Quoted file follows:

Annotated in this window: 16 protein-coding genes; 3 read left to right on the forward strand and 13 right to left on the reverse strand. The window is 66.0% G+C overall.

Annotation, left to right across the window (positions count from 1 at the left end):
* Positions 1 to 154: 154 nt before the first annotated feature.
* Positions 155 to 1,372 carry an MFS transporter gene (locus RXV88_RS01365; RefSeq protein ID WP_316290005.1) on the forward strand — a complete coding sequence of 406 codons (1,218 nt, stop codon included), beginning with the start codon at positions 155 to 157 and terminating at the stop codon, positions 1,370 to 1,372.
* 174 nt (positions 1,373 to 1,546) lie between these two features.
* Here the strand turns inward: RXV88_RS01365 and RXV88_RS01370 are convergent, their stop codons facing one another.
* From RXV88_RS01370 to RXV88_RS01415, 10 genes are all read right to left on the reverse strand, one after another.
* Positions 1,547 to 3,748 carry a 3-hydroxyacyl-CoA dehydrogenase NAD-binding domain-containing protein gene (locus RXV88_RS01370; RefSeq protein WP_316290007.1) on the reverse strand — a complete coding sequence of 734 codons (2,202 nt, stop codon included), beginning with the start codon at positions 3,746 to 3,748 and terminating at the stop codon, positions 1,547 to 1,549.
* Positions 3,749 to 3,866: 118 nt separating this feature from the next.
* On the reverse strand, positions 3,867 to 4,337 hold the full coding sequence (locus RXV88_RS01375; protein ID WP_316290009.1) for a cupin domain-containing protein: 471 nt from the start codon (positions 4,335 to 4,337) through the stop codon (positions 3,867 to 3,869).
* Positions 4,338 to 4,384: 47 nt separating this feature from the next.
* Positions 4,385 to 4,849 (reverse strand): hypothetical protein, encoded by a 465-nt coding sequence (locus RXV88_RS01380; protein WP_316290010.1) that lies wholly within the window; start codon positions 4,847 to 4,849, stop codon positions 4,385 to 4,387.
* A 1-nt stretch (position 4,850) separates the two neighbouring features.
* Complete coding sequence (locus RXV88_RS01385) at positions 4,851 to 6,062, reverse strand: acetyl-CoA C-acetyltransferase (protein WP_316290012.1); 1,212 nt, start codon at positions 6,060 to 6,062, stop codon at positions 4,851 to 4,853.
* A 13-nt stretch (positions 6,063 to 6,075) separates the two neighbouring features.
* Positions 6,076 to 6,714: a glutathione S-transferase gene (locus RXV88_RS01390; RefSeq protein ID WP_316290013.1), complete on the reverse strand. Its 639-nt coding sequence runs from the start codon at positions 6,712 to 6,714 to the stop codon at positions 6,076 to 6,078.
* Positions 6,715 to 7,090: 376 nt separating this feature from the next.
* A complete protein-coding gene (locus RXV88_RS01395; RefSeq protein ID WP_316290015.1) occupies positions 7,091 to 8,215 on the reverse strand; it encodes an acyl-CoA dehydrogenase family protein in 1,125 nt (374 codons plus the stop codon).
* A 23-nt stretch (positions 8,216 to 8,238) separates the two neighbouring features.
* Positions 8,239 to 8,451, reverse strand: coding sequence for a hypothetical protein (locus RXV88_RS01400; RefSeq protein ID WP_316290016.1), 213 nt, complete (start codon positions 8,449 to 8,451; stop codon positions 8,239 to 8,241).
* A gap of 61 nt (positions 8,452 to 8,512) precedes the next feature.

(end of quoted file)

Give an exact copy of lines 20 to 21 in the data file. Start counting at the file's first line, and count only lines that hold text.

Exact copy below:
* Positions 8,239 to 8,451, reverse strand: coding sequence for a hypothetical protein (locus RXV88_RS01400; RefSeq protein ID WP_316290016.1), 213 nt, complete (start codon positions 8,449 to 8,451; stop codon positions 8,239 to 8,241).
* A gap of 61 nt (positions 8,452 to 8,512) precedes the next feature.